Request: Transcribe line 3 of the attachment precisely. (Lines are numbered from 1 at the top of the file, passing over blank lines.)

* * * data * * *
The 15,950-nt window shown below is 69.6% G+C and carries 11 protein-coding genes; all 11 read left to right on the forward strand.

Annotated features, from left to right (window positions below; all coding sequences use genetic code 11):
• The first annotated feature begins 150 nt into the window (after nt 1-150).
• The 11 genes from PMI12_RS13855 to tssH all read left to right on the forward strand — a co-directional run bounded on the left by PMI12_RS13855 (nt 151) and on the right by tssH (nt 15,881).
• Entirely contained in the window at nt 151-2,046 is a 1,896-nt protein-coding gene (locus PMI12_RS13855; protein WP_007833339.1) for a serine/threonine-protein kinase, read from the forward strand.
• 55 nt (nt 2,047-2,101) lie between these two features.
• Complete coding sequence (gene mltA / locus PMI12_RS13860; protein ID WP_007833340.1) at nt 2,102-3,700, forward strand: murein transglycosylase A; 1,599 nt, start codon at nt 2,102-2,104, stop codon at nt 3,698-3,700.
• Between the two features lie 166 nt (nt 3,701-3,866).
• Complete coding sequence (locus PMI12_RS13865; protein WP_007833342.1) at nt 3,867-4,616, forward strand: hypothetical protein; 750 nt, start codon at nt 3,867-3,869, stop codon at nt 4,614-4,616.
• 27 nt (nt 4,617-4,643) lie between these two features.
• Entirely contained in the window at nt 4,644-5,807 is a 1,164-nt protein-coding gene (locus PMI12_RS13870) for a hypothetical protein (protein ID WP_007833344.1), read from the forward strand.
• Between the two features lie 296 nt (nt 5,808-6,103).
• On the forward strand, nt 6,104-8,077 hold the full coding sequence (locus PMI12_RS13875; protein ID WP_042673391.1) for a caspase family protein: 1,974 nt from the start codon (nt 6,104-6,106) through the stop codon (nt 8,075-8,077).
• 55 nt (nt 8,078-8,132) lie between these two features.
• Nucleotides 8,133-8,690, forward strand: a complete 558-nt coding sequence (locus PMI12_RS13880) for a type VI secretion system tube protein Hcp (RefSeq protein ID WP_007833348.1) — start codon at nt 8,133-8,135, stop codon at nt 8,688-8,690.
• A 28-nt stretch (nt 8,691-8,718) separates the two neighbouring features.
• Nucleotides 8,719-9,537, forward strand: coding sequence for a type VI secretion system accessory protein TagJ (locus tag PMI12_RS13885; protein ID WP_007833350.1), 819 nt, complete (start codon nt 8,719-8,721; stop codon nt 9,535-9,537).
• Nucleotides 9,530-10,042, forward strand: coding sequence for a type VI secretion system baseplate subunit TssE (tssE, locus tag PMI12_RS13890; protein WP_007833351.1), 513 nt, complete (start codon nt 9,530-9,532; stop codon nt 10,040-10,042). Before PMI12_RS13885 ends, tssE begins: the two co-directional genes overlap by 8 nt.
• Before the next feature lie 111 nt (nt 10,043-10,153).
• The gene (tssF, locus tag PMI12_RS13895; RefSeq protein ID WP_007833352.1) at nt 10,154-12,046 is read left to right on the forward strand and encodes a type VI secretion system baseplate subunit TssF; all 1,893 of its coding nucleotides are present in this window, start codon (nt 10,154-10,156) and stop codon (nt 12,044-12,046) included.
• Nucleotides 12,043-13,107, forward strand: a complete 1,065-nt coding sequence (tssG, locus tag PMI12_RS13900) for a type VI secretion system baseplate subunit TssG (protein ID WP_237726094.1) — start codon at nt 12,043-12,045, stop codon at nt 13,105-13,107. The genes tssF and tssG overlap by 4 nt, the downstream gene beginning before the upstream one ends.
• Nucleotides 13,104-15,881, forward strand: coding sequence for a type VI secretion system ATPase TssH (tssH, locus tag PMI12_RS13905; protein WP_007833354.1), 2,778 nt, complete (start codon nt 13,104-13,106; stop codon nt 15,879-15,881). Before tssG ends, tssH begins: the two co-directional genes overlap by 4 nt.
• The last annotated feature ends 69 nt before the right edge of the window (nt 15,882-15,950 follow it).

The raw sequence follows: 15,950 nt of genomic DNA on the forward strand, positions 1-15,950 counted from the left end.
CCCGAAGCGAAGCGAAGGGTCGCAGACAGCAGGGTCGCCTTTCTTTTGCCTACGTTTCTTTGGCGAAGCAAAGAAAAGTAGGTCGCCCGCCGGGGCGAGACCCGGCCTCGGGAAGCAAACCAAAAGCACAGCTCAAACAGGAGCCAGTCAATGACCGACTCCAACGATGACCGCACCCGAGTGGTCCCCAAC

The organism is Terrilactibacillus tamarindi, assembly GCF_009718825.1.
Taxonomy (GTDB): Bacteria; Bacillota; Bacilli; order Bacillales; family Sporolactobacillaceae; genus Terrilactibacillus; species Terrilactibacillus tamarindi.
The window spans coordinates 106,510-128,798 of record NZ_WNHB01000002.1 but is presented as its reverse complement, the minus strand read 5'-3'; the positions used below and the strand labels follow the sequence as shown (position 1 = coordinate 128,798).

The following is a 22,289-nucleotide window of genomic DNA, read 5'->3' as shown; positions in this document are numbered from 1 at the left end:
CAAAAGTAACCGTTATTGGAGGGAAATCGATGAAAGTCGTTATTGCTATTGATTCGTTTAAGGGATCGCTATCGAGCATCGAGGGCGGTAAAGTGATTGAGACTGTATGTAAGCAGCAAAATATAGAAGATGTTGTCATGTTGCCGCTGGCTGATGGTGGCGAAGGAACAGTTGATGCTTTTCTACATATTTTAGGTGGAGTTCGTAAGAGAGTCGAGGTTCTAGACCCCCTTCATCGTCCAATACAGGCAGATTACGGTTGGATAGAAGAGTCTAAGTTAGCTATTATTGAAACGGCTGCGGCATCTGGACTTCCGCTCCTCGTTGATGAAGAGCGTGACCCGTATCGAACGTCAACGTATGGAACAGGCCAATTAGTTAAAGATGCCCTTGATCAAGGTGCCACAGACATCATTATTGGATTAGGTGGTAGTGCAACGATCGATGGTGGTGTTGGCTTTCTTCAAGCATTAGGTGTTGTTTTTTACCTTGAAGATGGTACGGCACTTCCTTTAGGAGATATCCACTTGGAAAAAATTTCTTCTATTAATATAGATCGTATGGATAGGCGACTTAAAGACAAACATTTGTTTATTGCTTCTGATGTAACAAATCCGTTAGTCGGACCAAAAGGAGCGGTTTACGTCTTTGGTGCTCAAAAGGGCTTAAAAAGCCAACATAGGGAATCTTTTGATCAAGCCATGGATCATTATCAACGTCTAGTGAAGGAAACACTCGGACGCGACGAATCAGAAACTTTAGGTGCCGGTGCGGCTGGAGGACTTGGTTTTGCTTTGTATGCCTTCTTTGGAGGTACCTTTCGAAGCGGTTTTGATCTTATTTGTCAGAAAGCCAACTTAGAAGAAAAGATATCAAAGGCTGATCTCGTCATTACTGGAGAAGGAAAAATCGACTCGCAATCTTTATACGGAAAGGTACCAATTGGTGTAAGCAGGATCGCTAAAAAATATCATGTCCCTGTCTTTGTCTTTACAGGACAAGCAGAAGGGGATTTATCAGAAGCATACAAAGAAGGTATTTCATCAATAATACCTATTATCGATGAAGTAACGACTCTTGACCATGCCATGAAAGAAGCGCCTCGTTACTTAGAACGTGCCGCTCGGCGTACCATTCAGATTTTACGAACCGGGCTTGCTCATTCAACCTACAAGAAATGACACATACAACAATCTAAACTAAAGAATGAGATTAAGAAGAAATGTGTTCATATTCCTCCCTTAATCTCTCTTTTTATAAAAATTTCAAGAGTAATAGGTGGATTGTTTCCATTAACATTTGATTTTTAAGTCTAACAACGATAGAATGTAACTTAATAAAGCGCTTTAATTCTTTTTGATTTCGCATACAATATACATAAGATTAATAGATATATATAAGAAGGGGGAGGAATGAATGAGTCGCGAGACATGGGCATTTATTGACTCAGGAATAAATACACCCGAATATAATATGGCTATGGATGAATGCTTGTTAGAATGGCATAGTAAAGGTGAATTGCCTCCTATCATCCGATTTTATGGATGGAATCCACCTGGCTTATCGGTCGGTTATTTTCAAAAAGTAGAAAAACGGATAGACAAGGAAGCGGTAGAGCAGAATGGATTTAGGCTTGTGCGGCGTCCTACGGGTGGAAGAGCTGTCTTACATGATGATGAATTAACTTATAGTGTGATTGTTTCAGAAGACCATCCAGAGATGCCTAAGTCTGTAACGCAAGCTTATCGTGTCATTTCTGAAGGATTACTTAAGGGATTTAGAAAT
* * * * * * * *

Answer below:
• The first annotated feature begins 150 nt into the window (after nt 1-150).